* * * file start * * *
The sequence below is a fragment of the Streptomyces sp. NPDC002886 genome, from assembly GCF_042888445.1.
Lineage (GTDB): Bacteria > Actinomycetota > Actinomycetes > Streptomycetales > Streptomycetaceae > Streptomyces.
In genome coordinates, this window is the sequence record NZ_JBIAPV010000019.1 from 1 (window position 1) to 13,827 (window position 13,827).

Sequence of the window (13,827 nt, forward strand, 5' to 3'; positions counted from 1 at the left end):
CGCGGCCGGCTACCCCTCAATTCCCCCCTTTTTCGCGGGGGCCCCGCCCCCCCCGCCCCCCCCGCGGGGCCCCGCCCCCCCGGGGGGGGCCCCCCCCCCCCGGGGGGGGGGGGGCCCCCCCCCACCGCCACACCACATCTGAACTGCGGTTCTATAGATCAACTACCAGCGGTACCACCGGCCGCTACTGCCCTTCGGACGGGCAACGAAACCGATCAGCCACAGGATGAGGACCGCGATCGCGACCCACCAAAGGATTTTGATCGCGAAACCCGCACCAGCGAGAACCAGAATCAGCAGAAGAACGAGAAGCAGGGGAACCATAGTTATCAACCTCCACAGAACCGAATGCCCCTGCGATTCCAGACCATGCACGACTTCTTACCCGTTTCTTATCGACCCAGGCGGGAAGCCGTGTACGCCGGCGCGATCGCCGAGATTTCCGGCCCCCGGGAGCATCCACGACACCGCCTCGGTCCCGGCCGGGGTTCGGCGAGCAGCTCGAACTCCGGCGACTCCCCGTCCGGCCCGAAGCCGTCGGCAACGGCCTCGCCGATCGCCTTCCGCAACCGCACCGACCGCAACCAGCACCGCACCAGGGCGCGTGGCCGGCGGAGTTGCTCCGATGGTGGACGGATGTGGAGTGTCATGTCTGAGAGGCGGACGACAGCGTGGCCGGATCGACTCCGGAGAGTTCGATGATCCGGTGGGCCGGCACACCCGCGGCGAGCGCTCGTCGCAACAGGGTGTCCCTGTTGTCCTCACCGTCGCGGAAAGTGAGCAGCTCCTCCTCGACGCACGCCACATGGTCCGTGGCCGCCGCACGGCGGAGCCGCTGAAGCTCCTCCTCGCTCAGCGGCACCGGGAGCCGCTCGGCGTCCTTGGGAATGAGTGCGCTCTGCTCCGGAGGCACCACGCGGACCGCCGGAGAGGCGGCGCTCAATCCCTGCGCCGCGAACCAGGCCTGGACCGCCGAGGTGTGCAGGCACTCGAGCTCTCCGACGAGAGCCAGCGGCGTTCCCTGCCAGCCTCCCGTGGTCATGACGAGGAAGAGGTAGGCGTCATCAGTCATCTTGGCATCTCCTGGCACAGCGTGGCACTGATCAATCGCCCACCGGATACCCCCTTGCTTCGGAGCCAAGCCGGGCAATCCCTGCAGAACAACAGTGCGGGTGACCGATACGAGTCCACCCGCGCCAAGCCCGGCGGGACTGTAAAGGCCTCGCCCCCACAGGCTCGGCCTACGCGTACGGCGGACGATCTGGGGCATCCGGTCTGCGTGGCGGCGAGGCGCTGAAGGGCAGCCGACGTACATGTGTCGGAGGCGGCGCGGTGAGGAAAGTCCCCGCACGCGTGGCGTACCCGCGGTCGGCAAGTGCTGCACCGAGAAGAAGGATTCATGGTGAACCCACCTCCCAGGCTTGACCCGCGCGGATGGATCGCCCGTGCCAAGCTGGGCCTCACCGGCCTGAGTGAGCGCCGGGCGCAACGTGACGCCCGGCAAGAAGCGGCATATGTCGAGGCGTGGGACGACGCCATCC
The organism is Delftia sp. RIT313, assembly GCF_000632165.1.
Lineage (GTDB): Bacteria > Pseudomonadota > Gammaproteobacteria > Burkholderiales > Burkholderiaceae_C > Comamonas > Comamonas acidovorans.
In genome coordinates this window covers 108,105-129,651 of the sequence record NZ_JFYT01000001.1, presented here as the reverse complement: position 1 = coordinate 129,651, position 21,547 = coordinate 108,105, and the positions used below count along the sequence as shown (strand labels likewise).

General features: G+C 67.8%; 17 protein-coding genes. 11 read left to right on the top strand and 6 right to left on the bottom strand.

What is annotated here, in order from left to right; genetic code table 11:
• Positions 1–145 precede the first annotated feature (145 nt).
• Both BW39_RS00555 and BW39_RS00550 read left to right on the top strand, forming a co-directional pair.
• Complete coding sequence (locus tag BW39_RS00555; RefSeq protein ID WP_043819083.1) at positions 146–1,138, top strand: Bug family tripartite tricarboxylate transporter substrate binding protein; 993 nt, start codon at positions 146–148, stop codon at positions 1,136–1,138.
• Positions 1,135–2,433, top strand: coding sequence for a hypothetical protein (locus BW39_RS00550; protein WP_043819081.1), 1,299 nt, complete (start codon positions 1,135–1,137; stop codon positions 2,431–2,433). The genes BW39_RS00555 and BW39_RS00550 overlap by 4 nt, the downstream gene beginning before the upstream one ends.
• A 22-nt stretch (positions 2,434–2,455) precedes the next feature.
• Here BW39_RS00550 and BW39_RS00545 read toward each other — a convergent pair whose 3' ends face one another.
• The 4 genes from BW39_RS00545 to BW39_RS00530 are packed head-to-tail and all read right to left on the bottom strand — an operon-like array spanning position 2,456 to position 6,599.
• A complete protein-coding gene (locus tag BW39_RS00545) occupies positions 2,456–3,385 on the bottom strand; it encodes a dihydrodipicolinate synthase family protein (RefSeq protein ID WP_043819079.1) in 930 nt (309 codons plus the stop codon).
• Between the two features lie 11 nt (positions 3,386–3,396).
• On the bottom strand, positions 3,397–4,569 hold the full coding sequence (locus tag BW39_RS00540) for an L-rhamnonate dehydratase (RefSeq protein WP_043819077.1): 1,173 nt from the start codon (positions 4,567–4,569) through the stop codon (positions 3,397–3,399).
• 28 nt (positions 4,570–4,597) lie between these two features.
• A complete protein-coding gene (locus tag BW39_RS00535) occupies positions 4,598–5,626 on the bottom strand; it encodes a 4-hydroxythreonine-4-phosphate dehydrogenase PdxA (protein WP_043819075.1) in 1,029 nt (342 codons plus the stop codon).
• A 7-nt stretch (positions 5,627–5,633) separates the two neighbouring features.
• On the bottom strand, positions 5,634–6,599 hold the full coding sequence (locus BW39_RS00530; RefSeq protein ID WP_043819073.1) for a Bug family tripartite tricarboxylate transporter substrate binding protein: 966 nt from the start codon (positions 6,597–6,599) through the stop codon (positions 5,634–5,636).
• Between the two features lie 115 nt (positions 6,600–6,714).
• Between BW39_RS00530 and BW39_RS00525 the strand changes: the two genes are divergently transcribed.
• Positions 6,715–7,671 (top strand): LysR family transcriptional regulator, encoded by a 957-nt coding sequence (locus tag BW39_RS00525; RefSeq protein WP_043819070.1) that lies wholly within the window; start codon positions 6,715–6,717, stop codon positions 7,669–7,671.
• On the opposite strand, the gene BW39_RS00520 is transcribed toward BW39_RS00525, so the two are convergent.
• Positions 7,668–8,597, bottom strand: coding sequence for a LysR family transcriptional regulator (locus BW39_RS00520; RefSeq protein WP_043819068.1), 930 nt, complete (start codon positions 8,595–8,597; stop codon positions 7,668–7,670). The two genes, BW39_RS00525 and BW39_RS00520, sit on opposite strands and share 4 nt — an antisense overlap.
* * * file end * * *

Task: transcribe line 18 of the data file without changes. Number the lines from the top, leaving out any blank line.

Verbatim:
• A complete protein-coding gene (locus tag BW39_RS00545) occupies positions 2,456–3,385 on the bottom strand; it encodes a dihydrodipicolinate synthase family protein (RefSeq protein ID WP_043819079.1) in 930 nt (309 codons plus the stop codon).